February 13, 2022

Victory Ships

By late 1942, it was obvious that the Liberty Ships would soon be entering service in huge numbers, decisively winning the tonnage war with the U-boats and providing the cargo lift needed to support the Allies' global war effort. But the Maritime Commission had never been particularly happy with the design. The biggest drawback was that it was simply too slow, and as the supply of steel began to throttle the shipyards, the Commission asked if it wouldn't be possible to design a ship that balanced the speed of production of the Liberty with the greater value of the faster C2 cargo ship, both during the war and afterwards.

Lane Victory in San Pedro

This logic proved compelling, and work began on the design, with a target speed of 15 kts. In most other ways, it would be similar to the Liberty, with extensive use of welding and careful design for ease of production. Cargo capacity would remain around 10,000 tons, and the layout was quite similar, with five holds. Each hold would get an extra deck inside it to make it easier to load cargo, and the deck was strengthened to increase capacity there, even though that meant getting new steel shapes out of the recalcitrant steel companies. As the design progressed, some other quality of life features that had been deleted from the Libertys were restored, such as the gyrocompass and searchlights, so long as they wouldn't delay the planned program. Steam auxiliary equipment gave way to electric, and detail design was improved to deal with the threat of cracking.

But the biggest question was engines. When the Liberty had been designed in 1941, the overriding imperative was speed of production, limiting machinery to a reciprocating steam engine churning out only 2,500 hp. This was less than half the power required for the new type, and the Maritime Commission explored several options. In an ideal world, they would use steam turbines, as was common for fast cargo ships, but despite their best efforts to increase production of marine turbines, it seemed that the growing appetite of other shipbuilding programs had kept pace. Instead, they turned to the Lentz Engine, a steam engine that should be capable of higher powers than standard types. The only problem was that, while it was common in Germany, only one company in America had a license. That in and of itself wasn't a big deal, as German patents obviously weren't being enforced, but it did mean that various parties were rather wary of adopting technology that they didn't have experience with.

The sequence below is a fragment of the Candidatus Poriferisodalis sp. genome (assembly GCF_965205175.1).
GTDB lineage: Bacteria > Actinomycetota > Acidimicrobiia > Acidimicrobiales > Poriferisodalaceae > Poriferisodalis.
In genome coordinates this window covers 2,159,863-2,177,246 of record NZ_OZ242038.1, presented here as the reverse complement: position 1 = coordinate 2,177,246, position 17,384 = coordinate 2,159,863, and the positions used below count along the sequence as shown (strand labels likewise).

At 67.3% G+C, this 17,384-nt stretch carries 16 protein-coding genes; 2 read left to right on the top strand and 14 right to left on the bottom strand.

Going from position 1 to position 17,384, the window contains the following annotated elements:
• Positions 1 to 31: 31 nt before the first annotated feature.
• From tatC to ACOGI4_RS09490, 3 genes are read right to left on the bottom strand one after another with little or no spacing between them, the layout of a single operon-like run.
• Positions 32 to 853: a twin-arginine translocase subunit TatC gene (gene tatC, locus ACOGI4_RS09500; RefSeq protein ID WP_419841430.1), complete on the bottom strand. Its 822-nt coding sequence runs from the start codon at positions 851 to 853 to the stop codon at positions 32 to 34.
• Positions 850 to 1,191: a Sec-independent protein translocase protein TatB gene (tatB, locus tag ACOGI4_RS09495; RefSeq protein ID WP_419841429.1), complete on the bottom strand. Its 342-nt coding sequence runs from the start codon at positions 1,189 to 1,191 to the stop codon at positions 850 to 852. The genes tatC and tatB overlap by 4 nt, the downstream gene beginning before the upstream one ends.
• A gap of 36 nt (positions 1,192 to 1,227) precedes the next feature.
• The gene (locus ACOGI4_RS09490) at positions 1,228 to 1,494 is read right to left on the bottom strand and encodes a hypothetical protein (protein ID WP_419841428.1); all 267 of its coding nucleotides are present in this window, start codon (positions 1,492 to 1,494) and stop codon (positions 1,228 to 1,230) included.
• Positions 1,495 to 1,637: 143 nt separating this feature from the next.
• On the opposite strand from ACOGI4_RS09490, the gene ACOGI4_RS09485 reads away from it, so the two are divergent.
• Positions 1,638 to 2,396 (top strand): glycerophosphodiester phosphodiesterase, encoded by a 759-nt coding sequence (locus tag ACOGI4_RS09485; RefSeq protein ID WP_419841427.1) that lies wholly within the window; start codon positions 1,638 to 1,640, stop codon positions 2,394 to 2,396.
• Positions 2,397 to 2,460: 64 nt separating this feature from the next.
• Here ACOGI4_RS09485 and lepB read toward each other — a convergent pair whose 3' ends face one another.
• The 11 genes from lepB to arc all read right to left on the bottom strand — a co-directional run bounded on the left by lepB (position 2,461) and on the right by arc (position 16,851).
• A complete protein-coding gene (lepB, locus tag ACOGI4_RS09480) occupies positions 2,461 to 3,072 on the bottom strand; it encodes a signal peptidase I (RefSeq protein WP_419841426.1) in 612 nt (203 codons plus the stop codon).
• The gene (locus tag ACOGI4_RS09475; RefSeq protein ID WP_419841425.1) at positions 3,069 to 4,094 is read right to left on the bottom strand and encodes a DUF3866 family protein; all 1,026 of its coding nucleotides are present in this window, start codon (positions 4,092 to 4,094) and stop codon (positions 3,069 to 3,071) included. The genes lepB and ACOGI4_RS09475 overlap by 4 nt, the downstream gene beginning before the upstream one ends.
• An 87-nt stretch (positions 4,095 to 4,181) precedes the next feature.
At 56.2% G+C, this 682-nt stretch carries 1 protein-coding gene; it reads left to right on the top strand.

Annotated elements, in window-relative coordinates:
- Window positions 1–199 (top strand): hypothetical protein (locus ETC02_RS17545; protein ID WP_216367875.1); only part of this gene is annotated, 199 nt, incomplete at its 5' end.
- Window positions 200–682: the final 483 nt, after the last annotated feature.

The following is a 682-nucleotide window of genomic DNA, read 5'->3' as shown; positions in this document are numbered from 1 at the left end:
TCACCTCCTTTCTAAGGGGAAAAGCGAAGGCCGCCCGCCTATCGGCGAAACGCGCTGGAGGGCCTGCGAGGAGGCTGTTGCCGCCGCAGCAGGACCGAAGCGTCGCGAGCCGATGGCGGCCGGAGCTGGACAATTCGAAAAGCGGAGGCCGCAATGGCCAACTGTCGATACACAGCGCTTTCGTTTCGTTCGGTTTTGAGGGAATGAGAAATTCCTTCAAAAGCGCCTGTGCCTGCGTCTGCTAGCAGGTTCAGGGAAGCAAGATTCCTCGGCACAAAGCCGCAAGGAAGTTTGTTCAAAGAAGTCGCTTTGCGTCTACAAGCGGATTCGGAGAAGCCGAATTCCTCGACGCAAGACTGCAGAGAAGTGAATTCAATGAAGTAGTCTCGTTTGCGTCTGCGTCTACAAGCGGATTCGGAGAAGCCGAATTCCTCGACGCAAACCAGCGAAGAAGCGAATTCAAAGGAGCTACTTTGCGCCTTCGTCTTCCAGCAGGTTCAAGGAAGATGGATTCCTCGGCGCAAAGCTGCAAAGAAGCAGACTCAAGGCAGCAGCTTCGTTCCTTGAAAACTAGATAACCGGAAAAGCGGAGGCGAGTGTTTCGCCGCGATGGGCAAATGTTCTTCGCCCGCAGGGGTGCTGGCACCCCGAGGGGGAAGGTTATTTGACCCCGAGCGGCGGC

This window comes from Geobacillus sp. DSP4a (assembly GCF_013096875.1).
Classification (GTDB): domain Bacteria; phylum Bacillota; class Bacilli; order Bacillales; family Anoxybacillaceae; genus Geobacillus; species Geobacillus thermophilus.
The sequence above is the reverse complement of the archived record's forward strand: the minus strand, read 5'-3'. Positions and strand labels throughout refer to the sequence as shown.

SS American Victory in Tampa Bay

It was at about this point in early 1943 that the Maritime Commission's plans came into conflict with the War Production Board. The WPB had appointed William Gibbs of Gibbs and Cox as its head of shipbuilding, and he quickly began to push for the curtailment of the Victory program in favor of more Libertys, which they argued would provide more tonnage without the disruption required to retool for the new design. The Commission argued that their production was primarily limited by steel, and that it made sense to spend extra labor to turn said steel into faster ships that could carry more cargo with less crew. Gibbs also pushed for cuts in the C series of ships, which the Commission took great pride in. Those, they fended off by pointing out that the yards were already tooled up and building them quickly, and any long-term benefits would be outweighed by the short-term costs.